The division operator only gives the quotient, so you need a different operator to find the remainder. That operator is the modulus operator, denoted by the “%” symbol.

Replacing the division operator (/) with the modulus operator (%) in the above code segment as follows:

c = a % b;

will give 4 as the result of the modulus operation—which is the remainder of the division problem.

## Float Division

In float division, either or both of the operands are of the float data type. That is:

• a float type dividend is divided by an integer type divisor, or
• an integer type dividend is divided by a float type divisor, or
• a float type dividend is divided by a float type divisor to produce a float type quotient.

Consider the division problem of distributing \$36 equally among eight people. How much money does each person get? The answer is \$4.50.

That’s what float division does; it gives a quotient with a decimal point.

The following C++ code segment demonstrates this:

` `#include <iostream>

using namespace std;

int main()

{

`      `float num1 = 36;

`      `float num2 = 8;

`      `float result = num1 / num2;

`      `cout<<quotient;

`      `return 0;

}

This code, compiled using a standard C++ compiler, will result in 4.5 as the output.

In the above example, variables “num1”, “num2” and “result” are all of the float data type. Here:

• “num1”—which we call the dividend—is the left operand for the division operation.
• “num2”—which we call the divisor—is the right operand for the division operation.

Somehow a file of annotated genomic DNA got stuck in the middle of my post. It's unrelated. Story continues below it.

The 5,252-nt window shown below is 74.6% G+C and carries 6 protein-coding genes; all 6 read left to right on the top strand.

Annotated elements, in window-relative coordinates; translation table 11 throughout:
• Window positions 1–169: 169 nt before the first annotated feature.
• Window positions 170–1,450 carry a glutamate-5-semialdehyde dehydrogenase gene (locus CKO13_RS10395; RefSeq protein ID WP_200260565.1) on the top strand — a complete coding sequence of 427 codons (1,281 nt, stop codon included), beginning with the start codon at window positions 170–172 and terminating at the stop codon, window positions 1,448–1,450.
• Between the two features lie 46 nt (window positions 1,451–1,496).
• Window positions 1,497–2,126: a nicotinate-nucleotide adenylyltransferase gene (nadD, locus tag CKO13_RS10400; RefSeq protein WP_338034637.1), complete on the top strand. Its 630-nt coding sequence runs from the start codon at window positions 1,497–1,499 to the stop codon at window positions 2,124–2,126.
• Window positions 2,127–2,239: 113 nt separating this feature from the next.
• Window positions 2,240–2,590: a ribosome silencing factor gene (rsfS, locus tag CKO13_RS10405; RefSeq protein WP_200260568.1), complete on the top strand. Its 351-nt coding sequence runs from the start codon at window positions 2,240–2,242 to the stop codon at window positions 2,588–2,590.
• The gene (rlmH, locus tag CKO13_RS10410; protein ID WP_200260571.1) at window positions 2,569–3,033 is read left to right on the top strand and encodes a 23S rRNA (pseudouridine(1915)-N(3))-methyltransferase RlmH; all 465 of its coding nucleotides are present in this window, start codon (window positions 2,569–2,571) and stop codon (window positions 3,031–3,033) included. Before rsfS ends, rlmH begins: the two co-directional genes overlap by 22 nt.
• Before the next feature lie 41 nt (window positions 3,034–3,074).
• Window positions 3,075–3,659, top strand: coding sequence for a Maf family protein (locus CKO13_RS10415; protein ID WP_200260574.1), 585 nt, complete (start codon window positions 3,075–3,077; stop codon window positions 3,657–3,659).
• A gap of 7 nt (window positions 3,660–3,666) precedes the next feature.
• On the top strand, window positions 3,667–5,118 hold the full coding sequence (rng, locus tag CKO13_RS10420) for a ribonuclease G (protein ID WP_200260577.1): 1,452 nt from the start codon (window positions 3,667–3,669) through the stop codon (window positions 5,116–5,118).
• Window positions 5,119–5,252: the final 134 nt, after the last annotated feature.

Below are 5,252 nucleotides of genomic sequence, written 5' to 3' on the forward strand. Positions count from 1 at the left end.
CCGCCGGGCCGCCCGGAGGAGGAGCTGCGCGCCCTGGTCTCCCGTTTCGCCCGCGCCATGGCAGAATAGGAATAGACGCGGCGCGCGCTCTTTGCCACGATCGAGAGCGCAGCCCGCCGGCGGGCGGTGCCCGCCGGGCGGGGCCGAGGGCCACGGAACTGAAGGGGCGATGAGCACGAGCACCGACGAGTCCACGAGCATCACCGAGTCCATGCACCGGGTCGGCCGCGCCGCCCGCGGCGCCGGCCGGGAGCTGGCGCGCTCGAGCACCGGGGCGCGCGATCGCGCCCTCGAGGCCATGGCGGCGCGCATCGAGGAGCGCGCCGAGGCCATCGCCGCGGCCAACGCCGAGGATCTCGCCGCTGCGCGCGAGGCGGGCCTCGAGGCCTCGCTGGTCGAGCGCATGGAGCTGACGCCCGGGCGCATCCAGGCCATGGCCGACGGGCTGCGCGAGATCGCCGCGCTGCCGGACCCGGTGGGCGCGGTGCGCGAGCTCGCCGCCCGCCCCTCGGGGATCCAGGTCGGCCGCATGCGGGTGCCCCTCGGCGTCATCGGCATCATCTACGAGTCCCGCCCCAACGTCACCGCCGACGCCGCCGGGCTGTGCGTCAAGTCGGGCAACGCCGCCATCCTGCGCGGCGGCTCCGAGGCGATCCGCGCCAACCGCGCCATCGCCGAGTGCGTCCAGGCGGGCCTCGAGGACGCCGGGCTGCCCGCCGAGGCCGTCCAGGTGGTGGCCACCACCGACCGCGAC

• The result of the operation gives a value, that is stored in the variable “result.”

Lets' see how can we write it in C language:

#include <stdio.h>

int main()

{

float a = 36;

float b = 8;

float c = a / b;

printf ("%f",c);

return 0;

}

“%f” is the format specifier for the float data type.

Why is the output “4.500000” and not just “4.5”?

The reason is that the precision of the “float” data type—as listed in the table with the size and range of the three float data types—is up to six decimal points.

To get “4.5” as the output, you write “%.1f” in place of “%f” in the print f() statement.

## Precedence and Associativity of the Division Operator

When two operators with different precedence are adjacent to each other in an expression, which operator should be evaluated first is based on the operator precedence rule. The rule says the division operator has the same precedence as the multiplication and modulus operators. However, it has lower precedence than the unary operators—Postfix, Prefix, Bitwise NOT and Logical NOT.

When two operators with the same precedence are adjacent to each other in an expression, which operator should be evaluated first is based on associative rules—which tell the compiler whether it should evaluate from left to right (LR) or from right to left (RL). The associativity of the division operator is LR.

## Concept and Applications

This topic is significant for learning basics of programming and it is also important in the professional exams for undergraduate courses, especially for:

• B. Tech in Computer science
• B. Tech in Computer engineering
• B. Tech in Information Technology
• B. E in Computer science
• B. E in Computer engineering
• B. E in Information Technology
• Bachelor of Computer Applications (BCA)